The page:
16. Elevated Blood Lead Levels of Children in Guiyu, an Electronic Waste Recycling Town in China

    Science.gov (United States)

    Huo, Xia; Peng, Lin; Xu, Xijin; Zheng, Liangkai; Qiu, Bo; Qi, Zongli; Zhang, Bao; Han, Dai; Piao, Zhongxian

    2007-01-01

    Background Electronic waste (e-waste) recycling has remained primitive in Guiyu, China, and thus may contribute to the elevation of blood lead levels (BLLs) in children living in the local environment. Objectives We compared the BLLs in children living in the e-waste recycling town of Guiyu with those living in the neighboring town of Chendian. Methods We observed the processing of e-waste recycling in Guiyu and studied BLLs in a cluster sample of 226 children 10 μg/dL, compared with 37.7% of children (23 of 61) in Chendian (p e-waste workshops. However, no significant difference in Hgb level or physical indexes was found between the two towns. Conclusions The primitive e-waste recycling activities may contribute to the elevated BLLs in children living in Guiyu. PMID:17637931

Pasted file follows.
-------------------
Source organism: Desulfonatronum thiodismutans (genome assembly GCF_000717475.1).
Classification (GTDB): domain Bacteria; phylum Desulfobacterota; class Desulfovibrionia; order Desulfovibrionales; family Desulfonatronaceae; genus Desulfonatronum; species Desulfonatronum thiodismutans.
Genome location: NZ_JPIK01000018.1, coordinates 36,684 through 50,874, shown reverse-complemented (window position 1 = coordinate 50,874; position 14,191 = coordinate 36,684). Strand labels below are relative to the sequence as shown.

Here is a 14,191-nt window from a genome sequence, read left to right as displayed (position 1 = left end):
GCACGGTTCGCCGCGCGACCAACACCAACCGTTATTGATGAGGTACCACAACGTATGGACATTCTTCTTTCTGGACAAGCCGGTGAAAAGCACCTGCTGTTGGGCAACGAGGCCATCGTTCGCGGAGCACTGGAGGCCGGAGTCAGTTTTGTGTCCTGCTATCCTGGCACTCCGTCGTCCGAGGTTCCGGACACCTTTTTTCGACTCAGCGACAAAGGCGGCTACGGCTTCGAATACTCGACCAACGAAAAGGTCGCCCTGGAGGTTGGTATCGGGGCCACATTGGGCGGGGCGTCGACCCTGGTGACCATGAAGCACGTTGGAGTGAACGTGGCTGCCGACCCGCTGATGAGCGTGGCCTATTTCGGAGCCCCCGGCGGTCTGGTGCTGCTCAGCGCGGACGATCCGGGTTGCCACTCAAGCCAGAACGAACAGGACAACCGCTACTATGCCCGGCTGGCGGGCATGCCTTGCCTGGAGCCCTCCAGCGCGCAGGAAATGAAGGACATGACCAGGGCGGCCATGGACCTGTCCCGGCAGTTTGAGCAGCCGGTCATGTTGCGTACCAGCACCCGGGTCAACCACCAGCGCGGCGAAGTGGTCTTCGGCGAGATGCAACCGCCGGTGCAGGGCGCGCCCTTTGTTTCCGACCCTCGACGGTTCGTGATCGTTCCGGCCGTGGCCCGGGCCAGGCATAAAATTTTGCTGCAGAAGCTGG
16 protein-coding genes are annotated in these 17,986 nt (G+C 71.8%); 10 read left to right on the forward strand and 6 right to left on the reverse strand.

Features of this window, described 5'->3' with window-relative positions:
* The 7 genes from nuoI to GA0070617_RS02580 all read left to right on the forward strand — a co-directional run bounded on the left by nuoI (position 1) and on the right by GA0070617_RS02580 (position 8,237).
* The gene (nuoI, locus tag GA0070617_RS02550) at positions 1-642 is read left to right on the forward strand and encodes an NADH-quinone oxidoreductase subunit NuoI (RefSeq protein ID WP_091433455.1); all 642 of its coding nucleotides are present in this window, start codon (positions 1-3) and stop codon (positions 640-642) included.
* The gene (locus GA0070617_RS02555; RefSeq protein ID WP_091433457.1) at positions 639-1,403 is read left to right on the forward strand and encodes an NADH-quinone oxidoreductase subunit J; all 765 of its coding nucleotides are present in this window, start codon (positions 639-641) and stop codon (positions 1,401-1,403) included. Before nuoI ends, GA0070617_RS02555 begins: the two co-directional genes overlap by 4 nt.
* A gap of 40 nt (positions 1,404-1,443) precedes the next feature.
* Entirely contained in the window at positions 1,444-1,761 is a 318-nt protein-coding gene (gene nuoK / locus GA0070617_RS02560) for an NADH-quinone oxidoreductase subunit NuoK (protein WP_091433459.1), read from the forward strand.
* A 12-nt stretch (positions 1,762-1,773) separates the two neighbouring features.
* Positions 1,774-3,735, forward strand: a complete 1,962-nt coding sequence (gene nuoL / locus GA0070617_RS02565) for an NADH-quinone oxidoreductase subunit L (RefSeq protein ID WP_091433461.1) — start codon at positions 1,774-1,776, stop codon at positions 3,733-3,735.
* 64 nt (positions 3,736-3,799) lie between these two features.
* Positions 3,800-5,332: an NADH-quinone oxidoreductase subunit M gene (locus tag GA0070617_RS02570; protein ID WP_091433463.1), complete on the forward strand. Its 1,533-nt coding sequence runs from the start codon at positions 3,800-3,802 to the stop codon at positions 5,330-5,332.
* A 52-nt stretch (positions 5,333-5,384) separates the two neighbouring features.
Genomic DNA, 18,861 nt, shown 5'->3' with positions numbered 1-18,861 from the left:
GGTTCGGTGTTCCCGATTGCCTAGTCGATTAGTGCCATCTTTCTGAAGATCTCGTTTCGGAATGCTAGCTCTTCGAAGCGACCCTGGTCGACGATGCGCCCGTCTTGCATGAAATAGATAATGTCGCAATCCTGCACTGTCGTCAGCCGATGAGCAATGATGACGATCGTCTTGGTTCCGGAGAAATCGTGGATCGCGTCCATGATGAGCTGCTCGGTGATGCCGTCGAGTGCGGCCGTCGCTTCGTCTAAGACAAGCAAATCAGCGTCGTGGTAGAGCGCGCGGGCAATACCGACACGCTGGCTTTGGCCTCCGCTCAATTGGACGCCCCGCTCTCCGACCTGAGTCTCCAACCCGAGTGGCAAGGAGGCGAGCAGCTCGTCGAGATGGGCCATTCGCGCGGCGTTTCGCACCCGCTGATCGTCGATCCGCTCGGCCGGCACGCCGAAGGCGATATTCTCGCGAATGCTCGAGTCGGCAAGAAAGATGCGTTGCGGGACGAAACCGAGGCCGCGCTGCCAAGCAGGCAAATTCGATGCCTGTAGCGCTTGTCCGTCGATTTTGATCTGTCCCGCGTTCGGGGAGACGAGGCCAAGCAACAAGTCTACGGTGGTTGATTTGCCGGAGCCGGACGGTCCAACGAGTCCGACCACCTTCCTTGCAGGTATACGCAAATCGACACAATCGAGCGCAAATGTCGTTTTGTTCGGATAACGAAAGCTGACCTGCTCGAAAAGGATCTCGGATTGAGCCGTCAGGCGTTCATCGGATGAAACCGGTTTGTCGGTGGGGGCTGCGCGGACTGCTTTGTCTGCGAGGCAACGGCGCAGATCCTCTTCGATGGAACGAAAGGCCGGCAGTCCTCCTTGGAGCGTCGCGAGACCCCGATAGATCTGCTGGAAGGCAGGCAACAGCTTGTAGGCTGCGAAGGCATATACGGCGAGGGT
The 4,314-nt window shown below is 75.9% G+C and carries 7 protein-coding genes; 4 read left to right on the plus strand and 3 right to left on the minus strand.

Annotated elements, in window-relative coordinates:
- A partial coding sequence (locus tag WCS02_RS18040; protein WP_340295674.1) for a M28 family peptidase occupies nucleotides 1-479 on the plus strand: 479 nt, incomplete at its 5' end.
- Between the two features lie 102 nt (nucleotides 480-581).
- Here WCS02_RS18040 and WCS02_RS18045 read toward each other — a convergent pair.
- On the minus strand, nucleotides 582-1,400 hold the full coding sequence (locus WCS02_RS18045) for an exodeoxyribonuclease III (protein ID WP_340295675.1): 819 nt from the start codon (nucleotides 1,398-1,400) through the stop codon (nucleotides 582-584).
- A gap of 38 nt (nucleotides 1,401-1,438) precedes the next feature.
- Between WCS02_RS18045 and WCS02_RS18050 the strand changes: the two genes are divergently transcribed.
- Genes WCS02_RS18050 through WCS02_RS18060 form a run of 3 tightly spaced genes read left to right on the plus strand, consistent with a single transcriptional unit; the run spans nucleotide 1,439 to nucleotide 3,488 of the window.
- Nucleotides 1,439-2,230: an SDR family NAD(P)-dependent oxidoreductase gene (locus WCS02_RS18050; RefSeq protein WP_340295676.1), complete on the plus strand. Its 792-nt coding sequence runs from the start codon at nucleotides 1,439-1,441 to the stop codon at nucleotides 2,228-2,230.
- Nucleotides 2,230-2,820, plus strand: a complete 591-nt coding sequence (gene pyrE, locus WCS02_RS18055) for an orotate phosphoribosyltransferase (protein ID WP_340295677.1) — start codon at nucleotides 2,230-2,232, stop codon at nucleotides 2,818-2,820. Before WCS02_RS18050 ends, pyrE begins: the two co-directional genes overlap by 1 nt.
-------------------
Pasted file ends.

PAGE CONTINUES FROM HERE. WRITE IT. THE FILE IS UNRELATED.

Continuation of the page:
17. Blood lead levels in pregnant women of high and low socioeconomic status in Mexico City.

    Science.gov (United States)

    Farias, P; Borja-Aburto, V H; Rios, C; Hertz-Picciotto, I; Rojas-Lopez, M; Chavez-Ayala, R

    1996-10-01